TUESDAY, July 9 (HealthDay News) -- Most older American men plan to get screened for prostate cancer despite a recent recommendation that many should just skip the controversial PSA test, a new survey suggests.
The authors of a report about the survey don't reveal which side of the debate they're on, although they do write that new PSA test research suggests that its "harms outweigh the benefits."
Overall, the survey shows that "we need to do a better job of presenting both the benefits and harms of screening to all patients," said report lead author Linda Squiers, a research and evaluation methodologist with RTI International, in Research Triangle Park, N.C. "We also should explain the science behind the recommendation in plain language so everyone can understand it."
At issue is a 2012 recommendation by the U.S. Preventive Services Task Force regarding prostate cancer screening. It now says men of all ages who haven't been diagnosed with prostate cancer shouldn't get the prostate-specific antigen (PSA) test. The guideline "is based on science and rooted in the knowledge that while everyone wants to help prevent deaths from prostate cancer, current methods of PSA screening and treatment of screen-detected cancer are not the answer," the USPSTF website states.
Critics of the test say it often picks up signs of prostate cancer that are not dangerous, potentially leading to unnecessary and harmful treatment. "You'll often find disease that isn't aggressive and will never harm you. But your doctor, your wife, your relatives will put you under pressure to treat that cancer," said Andrew Vickers, an attending research methodologist at Memorial Sloan-Kettering Cancer Center, in New York City.
Prostate cancer treatment can lead to incontinence and impotence. But, of course, treatment can also prevent death from the disease.
Some physicians say the test is useful, and many continue to give it to patients, in some cases without consulting them.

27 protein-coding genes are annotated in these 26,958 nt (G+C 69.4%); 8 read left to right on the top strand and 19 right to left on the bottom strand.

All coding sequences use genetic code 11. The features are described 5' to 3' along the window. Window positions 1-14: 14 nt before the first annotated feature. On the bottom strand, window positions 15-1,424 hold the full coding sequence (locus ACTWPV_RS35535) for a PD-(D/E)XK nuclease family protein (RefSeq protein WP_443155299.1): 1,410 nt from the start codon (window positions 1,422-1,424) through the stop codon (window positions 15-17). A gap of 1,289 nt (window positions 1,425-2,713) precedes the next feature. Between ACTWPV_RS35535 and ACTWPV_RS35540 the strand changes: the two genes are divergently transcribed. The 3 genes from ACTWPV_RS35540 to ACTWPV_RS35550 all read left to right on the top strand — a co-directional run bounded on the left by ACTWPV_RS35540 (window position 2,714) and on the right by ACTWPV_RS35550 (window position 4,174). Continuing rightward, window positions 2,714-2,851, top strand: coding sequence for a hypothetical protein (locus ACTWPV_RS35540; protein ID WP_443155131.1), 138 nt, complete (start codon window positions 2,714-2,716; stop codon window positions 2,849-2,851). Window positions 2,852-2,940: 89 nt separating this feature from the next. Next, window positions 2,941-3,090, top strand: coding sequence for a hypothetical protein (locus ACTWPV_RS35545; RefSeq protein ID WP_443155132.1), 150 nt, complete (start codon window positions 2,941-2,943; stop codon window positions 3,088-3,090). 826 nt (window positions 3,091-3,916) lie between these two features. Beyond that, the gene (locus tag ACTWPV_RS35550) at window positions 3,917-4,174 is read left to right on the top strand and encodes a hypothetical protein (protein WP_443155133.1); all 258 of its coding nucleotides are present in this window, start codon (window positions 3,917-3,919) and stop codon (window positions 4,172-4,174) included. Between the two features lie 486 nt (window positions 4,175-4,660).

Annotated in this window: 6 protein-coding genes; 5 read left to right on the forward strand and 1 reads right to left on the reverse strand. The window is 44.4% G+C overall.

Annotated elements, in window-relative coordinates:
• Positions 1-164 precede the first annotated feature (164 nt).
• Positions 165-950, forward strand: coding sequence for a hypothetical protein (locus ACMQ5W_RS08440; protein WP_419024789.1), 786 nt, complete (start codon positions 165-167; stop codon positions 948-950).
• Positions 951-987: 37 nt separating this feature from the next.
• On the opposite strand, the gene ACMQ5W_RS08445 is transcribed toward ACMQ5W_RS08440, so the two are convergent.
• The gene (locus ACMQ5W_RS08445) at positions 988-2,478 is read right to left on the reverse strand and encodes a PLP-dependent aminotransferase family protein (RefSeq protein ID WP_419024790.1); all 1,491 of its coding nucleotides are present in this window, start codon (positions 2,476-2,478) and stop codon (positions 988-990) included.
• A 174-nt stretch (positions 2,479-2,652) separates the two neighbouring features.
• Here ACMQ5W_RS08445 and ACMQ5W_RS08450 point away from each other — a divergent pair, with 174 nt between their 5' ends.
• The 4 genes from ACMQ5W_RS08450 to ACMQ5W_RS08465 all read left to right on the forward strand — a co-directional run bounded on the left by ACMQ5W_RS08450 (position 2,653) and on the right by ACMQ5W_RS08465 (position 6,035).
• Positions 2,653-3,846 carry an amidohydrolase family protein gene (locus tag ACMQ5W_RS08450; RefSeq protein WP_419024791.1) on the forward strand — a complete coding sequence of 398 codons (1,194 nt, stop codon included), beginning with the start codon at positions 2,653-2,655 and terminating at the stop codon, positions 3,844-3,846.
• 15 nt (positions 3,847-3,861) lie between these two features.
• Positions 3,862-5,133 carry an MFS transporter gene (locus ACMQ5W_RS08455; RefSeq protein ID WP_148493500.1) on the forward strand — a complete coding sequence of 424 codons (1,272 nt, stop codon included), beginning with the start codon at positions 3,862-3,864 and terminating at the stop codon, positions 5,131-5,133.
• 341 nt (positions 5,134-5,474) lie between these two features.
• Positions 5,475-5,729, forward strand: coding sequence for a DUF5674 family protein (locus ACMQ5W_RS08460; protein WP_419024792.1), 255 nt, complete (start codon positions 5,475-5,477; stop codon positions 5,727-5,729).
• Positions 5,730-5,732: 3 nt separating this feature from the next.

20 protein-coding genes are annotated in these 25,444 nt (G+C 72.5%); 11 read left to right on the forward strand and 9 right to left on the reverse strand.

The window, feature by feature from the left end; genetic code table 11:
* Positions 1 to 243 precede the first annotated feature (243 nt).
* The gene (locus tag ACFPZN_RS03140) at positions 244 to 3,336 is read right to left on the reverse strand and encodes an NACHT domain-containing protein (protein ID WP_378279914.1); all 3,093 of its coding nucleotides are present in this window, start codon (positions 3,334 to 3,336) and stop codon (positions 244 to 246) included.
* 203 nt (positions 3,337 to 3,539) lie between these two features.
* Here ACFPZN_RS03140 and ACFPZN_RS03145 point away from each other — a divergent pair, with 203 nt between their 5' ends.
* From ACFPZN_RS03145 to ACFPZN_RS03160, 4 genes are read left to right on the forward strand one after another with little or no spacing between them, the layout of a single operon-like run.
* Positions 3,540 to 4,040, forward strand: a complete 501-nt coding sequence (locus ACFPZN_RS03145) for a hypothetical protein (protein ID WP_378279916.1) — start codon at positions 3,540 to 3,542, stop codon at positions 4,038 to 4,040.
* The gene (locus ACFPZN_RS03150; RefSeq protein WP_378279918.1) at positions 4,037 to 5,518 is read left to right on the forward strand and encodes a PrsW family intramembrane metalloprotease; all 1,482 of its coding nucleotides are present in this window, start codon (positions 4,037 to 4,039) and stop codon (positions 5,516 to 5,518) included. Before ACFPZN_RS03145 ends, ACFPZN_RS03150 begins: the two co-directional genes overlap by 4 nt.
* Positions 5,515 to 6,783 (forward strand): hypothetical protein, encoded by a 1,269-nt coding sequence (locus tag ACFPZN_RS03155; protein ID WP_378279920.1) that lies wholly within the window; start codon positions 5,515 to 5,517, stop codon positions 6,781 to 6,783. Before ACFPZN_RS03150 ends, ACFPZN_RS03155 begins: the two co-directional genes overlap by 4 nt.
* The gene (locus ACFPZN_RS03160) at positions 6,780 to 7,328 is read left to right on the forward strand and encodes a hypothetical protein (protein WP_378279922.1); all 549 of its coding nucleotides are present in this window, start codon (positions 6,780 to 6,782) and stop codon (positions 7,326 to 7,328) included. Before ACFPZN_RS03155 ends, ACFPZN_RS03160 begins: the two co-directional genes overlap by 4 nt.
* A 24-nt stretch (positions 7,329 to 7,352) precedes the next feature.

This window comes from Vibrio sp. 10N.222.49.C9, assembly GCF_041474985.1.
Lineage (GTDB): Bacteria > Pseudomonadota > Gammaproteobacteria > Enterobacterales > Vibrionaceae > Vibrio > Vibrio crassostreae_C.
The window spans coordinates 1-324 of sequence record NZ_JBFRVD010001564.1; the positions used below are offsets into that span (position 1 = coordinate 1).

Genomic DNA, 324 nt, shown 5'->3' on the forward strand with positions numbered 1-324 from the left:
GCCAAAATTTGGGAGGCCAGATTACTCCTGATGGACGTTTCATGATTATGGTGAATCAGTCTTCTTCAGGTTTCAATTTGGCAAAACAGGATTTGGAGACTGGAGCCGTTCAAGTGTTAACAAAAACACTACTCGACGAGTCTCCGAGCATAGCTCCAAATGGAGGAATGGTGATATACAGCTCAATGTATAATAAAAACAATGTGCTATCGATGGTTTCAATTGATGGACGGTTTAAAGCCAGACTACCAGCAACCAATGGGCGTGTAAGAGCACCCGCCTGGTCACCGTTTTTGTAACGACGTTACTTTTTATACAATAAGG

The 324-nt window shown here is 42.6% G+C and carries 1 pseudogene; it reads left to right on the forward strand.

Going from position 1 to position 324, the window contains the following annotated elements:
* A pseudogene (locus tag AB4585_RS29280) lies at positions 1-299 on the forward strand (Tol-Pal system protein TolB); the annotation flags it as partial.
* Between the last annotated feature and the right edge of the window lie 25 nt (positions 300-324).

For the new report, researchers used an online survey to tell 1,089 men aged 40 to 74 about the task force recommendation -- it was in draft form at the time of the survey in 2011 -- and ask them if they planned to follow it. None of the men had been diagnosed with prostate cancer.
The researchers then adjusted the results, adding more or less weight to certain answers in order to better reflect factors such as the nation's mix of age, race and education.
Only 13 percent of the men planned to follow the recommendation and not get a PSA test. Fifty-four percent said they'd ignore the recommendation and get tested, while one-third of men were undecided, the investigators found.
Blacks, wealthier men, those who'd had a recent PSA test, and those who were at least somewhat worried about prostate cancer were more likely to plan to get a test.
Why are many men ignoring the recommendation even when they're told about it? "It is wishful thinking by the men and urging by their physicians that causes the problem," said Dr. Anthony Miller, professor emeritus of epidemiology at the University of Toronto's Dalla Lana School of Public Health.
For his part, Vickers, the methodologist at Memorial Sloan-Kettering, said men seem to have a "misapprehension" about the value of the test and the risk of unnecessary treatment. "Many people think 'If I don't get screened, I will die of cancer. But if I do get screened, I won't,'" he said.
The best approach is to let patients make the call about PSA tests, he said, after making sure they're well informed about the benefits and risks.
The report appeared online July 9 in the American Journal of Preventive Medicine.
Visit the U.S. Preventive Services Task Force to see its recommendation on prostate cancer screening.
SOURCES: Linda Squiers, Ph.D., research and evaluation methodologist, RTI International, Research Triangle Park, N.C.; Andrew Vickers, Ph.D., attending research methodologist, Memorial Sloan-Kettering Cancer Center, New York City; Anthony Miller, M.D., professor emeritus of epidemiology, Dalla Lana School of Public Health, University of Toronto; July 9, 2013, American Journal of Preventive Medicine, online
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